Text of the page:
Earthquakes. Tsunamis. And dinosaur poop.
Downtown Tulsa is the unlikely setting for all of those.
Occupying the entire third floor of the Oil Capital Building at 507 S. Main St. is the Tulsa Geoscience Center, a museum that allows students from kindergarten through 12th grade the chance to explore the earth sciences and all their fascinating aspects.
Norman Hyne -- founder and chairman of Energy America, which operates the center -- makes a point of emphasizing the exploration aspect of what goes on there.
"It's got to be hands on," he said of the center. "All learning is hands on."
The geosciences center is not new to Tulsa, having been operated for years at the Society of Exploration Geophysicists headquarters at 88th and Yale before it lost its funding in the economic downturn. Last year, Hyne and Kerry Joels -- director of the Energy America Education Institute -- reorganized the center by convincing Kanbar Properties, the owner of the Oil Capital Building, to turn over the 5,400 square feet on the third floor of the structure to their organization for three years rent free.
"The key was getting space," Hyne said. "All these different counties were offering space, but Kanbar came up with this. They gave us the whole floor."
All the center's equipment and displays from the Society of Exploration Geophysicists were leased to the new organization for $1 a year, and the organization even paid to move the material to its new home, Hyne said. The center began operating from its new space in the summer of 2010, retaining its director, Susan Henley, from its former location.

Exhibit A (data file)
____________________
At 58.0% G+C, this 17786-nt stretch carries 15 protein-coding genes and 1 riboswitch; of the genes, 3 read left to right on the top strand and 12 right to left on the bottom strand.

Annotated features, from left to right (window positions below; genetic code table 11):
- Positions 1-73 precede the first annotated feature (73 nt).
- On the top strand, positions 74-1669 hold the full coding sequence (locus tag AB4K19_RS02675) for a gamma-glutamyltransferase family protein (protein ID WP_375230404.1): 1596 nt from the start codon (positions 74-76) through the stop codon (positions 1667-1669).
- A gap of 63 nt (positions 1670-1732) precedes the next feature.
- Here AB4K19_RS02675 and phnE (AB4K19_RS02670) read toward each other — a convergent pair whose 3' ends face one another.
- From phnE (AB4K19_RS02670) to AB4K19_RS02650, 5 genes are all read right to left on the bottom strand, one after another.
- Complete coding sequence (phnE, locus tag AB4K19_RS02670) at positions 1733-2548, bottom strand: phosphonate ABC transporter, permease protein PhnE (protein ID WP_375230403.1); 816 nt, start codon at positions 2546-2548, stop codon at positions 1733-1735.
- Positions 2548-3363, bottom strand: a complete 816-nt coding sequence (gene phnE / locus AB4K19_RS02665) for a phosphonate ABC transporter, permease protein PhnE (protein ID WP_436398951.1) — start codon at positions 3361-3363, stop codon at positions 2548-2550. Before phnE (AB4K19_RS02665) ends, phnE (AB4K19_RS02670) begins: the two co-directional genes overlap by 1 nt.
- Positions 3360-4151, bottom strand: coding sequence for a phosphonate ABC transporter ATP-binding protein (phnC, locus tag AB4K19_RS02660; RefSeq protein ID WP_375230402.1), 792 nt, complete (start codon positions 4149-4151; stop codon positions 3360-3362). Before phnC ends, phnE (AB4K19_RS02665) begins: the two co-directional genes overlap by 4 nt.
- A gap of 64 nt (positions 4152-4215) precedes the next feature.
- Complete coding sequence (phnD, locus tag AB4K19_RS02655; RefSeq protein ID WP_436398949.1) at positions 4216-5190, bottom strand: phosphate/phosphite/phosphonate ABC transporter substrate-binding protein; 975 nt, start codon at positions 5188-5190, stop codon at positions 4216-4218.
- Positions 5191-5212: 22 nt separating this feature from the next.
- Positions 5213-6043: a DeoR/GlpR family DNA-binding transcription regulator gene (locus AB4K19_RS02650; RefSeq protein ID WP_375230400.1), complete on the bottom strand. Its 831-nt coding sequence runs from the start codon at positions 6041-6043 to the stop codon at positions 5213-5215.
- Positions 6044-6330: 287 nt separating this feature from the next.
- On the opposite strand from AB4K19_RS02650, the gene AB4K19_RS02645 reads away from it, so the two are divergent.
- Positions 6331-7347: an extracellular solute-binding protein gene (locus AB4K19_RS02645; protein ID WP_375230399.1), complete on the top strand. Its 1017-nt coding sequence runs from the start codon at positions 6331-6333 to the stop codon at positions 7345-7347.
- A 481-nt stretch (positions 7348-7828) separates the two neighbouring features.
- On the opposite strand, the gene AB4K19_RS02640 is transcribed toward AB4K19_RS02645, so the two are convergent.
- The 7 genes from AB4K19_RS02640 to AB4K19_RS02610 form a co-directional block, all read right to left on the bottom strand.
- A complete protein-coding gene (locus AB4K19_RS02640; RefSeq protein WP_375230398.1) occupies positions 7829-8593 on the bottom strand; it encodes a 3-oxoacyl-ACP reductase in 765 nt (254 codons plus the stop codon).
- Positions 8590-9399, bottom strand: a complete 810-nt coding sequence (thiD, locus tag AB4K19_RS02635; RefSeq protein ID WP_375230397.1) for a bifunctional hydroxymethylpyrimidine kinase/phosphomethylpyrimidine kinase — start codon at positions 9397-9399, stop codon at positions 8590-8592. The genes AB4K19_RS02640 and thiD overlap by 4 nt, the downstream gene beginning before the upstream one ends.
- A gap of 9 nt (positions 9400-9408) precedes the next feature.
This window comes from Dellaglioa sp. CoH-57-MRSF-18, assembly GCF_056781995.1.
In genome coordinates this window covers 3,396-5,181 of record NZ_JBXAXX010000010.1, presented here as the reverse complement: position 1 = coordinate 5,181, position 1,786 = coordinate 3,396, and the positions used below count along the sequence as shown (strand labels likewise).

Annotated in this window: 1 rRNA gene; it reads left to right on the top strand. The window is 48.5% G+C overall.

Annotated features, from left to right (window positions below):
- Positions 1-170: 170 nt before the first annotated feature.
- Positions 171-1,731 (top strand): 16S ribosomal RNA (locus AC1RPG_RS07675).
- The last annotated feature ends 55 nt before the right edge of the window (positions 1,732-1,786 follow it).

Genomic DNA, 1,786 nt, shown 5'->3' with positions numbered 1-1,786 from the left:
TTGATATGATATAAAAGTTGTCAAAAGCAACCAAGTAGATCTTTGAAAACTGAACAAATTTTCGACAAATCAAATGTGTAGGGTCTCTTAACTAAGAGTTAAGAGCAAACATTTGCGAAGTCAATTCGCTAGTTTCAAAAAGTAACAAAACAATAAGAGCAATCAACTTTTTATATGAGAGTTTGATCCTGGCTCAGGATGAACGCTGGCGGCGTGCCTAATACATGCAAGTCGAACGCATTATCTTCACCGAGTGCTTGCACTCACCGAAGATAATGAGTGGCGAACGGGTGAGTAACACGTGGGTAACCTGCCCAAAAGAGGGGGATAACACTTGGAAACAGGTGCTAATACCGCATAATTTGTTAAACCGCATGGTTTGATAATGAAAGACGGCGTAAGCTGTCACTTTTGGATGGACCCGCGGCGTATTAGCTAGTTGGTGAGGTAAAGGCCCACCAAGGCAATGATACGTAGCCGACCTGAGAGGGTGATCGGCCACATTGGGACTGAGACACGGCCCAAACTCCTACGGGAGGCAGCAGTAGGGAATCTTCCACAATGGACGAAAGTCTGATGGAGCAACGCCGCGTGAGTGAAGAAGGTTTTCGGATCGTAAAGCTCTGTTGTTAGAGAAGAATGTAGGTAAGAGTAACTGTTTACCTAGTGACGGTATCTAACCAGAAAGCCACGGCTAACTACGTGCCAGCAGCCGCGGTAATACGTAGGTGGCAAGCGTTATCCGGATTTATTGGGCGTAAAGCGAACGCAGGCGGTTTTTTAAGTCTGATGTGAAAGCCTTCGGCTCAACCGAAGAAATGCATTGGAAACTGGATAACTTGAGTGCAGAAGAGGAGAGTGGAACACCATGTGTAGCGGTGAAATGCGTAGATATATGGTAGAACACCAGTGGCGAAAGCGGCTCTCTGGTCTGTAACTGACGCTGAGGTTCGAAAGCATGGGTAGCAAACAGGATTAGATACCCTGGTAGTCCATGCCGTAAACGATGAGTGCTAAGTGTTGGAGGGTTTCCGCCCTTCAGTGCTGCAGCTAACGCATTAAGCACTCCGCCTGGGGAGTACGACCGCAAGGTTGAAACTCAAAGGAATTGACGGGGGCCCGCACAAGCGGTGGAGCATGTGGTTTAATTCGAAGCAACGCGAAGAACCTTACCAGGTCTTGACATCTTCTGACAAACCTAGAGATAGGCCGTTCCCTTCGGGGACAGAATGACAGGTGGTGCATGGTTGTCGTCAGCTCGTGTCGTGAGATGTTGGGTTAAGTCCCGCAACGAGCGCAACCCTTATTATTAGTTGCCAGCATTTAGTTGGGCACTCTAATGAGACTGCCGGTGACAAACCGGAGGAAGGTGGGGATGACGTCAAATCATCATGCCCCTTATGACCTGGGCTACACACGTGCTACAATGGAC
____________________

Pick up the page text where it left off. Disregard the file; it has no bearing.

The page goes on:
All the center needs now is a little exposure, he said.
That issue will be partially addressed during downtown Tulsa's annual Mayfest celebration May 19-22 when the center holds its first open house. It also will have a presence in the nearby children's tent at the festival, where a sandbox will be set up and kids will be allowed to dig for a fossil, which they are allowed to keep.
Hyne and Joels hope that kind of hands-on access ignites a life-long interest in geosciences among the students who visit the center. Joels -- a former curator and division director at the Smithsonian's National Air and Space Museum in Washington, D.C. -- is particularly interested in that aspect of the center's mission.
"We really do need to get more of our kids involved in this," he said, describing the delight many children express when they unearth a real fossil -- the center buys tiny ones by the thousands from a source in Africa, he said -- from the sandbox. "Embedded in that is a whole new generation of scientists and geologists and mathematicians waiting to get turned on."
The center can accommodate groups of up to 50 students for free two- to three-hour field trips, though those groups are then divided into smaller teams of 15 or 20 individuals. The different groups are escorted through the center's various stations and are invited to participate in such activities as making a plaster mold of a fossil, watching an educational video, making rubber bands from polymers derived from oil and learning how some minerals are mildly radioactive.